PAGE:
1) “American Ninja Warrior” (shown here in previous year) season-opener, 8-10 p.m., NBC. This summertime hit has turned into a fall show. It’s getting a late start, but will sprawl across autumn, when NBC needs temporary help. That’s what “Big Brother” and “Love Island” do for CBS. Like those two, “Ninja” has a “bubble,” keeping everyone in one place. Instead of tryouts around the country, it does everything at America’s Center in St. Louis. Some 150 people start by tackling the six-obstacle qualifier.
2) “Jade Eyed Leopard,” 8 p.m. ET, Nat Geo Wild, rerunning at 11. For 30 years, Dereck and Beverly Joubert crafted super wildlife films, mixing beautiful pictures and smartly narrated stories. This time, they follow the early life of a mother leopard and her green-eyed baby, who must learn to kill and to elude. Beautifully narrated by Jeremy Irons, it’s a strong start to the five-day “Big Cat Week.”
3) Football. You can catch it for real – Brigham Young and Navy opening their season at 8 p.m. ET on ESPN – or in fiction: “Draft Day” (2014), 8 p.m. on Fox, has Kevin Costner holding the No. 1 pick in the NFL draft. Should he take an earnest linebacker (Chadwick Boseman, just before superstardom) or a cocky quarterback? His original trade for the pick makes zero sense, but the rest is first-rate.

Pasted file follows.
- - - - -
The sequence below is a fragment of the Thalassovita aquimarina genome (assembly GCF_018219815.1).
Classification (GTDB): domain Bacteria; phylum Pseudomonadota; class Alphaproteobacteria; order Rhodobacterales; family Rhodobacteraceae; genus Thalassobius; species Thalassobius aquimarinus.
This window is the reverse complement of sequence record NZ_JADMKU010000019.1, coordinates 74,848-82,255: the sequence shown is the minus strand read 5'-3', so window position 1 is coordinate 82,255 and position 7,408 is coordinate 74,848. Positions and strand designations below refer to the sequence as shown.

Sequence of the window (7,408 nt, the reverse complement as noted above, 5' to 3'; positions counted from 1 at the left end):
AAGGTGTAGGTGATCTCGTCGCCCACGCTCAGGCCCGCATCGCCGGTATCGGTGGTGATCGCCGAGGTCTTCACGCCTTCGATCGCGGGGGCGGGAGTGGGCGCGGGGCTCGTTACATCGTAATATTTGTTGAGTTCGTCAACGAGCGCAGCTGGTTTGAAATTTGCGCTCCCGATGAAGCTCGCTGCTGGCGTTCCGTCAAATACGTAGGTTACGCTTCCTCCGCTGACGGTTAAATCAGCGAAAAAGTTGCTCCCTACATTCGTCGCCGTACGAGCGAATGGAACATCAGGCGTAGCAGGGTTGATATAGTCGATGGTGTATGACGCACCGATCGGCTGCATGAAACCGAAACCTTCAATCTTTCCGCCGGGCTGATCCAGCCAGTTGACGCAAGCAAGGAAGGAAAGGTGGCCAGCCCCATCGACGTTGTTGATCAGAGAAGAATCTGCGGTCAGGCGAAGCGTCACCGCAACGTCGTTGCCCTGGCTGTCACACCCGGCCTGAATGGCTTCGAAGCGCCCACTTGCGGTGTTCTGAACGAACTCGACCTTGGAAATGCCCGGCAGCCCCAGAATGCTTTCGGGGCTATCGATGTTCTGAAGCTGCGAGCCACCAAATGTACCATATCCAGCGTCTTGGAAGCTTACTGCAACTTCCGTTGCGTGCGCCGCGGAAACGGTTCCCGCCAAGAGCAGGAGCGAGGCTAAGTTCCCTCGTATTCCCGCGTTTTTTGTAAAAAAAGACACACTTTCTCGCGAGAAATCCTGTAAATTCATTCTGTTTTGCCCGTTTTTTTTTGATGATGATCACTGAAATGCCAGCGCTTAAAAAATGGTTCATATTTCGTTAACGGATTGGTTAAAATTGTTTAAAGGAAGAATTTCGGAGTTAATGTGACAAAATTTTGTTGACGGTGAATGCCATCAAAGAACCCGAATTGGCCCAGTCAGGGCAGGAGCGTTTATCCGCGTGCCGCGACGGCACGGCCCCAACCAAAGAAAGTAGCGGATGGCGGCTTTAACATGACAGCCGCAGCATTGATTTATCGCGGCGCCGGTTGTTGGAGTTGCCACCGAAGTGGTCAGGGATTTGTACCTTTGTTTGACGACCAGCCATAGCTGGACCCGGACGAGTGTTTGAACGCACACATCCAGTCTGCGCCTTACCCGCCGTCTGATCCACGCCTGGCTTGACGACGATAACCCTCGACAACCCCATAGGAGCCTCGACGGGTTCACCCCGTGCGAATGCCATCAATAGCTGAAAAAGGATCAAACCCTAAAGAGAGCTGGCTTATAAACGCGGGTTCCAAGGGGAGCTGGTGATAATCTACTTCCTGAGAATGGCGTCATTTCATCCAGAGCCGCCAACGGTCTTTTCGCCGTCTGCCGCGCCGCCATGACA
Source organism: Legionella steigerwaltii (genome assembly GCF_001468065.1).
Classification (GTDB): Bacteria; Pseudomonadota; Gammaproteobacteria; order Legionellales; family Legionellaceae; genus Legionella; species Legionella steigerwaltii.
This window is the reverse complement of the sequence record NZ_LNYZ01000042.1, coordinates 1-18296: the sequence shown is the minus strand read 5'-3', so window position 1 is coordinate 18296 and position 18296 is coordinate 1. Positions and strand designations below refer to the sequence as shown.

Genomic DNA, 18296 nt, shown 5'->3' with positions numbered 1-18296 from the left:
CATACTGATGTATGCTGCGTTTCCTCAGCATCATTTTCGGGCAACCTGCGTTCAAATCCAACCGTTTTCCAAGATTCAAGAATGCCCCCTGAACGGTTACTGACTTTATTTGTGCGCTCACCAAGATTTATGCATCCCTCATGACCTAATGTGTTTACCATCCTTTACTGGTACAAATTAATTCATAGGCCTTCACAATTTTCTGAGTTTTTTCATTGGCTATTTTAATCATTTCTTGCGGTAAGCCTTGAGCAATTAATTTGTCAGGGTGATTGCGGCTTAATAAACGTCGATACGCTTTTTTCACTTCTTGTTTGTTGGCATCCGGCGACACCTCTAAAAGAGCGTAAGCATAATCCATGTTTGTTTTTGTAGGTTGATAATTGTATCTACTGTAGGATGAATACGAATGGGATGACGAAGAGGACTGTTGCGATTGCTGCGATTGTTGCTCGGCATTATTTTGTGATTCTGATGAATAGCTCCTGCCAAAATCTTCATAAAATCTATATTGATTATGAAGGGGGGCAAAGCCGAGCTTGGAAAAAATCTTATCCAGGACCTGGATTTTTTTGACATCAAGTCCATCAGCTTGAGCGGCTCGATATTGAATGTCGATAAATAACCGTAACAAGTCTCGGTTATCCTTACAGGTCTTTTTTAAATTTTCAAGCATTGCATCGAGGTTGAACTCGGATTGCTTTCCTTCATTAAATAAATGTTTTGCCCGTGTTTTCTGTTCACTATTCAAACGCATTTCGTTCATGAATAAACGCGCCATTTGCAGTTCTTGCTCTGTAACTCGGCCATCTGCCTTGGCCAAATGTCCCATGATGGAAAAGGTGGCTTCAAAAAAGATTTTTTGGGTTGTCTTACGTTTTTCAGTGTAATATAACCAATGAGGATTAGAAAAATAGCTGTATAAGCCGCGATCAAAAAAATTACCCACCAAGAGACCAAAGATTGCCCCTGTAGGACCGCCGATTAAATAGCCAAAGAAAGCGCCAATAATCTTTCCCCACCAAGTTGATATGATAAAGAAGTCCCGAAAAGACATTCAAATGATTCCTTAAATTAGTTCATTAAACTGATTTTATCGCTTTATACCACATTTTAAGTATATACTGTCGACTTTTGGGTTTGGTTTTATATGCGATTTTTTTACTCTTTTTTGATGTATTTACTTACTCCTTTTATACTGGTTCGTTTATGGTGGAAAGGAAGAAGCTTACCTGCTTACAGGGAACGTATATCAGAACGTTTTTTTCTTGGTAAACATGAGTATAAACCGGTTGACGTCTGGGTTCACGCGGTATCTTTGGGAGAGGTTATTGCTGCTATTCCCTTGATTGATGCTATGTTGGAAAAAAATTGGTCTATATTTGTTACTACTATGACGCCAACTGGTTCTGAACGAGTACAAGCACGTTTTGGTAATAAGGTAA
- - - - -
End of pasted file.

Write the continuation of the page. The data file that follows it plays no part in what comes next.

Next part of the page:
4) “The Bachelor: The Greatest Seasons – Ever!” 8-11 p.m., ABC. Two stories link to end the season … and promote the Oct. 13 start of “Bachelorette.” In 2014, Juan Pablo Galavis was a promising “Bachelor” choice. Born in the U.S., he grew up in Venezuela, then returned for college and soccer; after 17 straight white guys, he was the first Latino bachelor. But some viewers turned against him because of his comments and his messy split with Claire Crawley – who will be the new bachelorette.
5) “POV: Portraits and Dreams,” 10 p.m., PBS (check local lisitngs). A college grad from Detroit, Kathy Ewald moved to remote Whitesburg, Ky., in 1975 and helped 4th-graders become photographers. Their much-praised book captured their lives. Now she’s returned to meet her former students. Some are doing well, some remain crushed by poverty, but all offer deeply human glimpses.